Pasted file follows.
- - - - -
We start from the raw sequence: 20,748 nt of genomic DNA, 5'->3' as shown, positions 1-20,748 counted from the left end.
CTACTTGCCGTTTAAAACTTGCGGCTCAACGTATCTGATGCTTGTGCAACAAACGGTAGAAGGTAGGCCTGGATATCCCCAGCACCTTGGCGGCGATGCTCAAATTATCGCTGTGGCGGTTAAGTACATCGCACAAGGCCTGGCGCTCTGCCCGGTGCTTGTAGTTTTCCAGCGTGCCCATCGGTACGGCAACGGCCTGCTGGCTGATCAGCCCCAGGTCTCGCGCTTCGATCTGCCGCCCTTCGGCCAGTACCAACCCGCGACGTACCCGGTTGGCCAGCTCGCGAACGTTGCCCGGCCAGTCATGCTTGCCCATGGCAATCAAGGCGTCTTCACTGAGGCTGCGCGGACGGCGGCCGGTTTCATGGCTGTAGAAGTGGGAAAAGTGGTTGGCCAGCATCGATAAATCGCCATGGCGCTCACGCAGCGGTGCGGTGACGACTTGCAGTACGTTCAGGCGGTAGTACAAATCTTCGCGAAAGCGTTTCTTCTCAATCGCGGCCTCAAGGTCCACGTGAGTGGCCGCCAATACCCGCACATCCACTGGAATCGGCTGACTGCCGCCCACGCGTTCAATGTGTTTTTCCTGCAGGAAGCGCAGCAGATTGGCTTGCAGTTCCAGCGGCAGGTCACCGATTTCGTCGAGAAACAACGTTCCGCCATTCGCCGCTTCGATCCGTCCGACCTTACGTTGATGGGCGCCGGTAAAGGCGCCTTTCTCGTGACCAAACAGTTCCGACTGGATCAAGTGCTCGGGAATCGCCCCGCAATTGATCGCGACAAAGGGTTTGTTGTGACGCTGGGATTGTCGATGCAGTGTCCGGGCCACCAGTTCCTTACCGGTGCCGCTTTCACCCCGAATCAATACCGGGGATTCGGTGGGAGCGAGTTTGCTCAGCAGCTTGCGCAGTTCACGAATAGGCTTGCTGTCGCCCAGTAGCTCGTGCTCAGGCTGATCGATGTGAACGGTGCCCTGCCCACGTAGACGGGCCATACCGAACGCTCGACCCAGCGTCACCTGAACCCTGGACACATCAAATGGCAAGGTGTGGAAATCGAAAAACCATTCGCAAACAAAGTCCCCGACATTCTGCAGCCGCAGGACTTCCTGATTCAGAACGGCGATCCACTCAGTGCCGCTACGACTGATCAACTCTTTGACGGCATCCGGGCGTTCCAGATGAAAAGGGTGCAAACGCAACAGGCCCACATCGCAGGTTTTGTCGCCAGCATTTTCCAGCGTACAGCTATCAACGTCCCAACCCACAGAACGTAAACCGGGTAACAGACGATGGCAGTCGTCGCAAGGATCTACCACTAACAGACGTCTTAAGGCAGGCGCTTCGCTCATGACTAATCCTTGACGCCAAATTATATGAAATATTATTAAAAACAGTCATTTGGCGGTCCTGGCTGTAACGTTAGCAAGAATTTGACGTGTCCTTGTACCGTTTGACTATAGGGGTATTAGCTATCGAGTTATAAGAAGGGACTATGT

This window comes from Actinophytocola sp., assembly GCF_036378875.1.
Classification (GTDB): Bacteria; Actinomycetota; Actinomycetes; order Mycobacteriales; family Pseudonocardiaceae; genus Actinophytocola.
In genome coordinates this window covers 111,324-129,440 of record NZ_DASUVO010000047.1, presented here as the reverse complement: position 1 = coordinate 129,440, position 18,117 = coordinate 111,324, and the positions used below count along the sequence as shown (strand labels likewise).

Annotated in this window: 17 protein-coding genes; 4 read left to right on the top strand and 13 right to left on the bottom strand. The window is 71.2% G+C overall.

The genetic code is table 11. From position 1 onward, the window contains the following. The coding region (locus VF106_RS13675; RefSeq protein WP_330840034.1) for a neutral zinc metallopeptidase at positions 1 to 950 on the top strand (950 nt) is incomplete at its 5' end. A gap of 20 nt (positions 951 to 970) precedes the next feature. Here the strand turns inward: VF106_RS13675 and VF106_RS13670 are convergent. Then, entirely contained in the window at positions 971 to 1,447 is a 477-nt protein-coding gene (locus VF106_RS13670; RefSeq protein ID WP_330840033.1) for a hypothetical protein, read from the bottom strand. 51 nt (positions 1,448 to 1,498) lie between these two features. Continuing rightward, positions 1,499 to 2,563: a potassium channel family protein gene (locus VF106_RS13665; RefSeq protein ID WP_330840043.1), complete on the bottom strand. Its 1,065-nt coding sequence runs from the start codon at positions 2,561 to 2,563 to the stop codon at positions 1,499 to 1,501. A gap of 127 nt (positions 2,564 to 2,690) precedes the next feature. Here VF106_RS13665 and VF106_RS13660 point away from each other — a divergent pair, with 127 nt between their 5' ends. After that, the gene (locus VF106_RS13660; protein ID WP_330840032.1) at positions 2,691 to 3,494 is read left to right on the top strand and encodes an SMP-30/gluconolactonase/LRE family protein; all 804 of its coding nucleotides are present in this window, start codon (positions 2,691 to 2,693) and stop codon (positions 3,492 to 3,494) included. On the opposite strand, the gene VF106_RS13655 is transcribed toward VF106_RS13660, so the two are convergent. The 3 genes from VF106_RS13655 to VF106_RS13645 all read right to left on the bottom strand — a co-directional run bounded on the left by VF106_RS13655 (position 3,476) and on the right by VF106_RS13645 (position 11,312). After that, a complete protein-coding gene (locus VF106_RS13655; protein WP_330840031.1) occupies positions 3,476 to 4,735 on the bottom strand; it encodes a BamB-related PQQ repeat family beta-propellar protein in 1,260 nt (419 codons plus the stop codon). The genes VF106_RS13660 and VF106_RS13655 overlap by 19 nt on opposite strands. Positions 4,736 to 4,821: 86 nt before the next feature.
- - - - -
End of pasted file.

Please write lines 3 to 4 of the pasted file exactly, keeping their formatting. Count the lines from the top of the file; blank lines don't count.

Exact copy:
This window comes from Actinophytocola sp., assembly GCF_036378875.1.
Classification (GTDB): Bacteria; Actinomycetota; Actinomycetes; order Mycobacteriales; family Pseudonocardiaceae; genus Actinophytocola.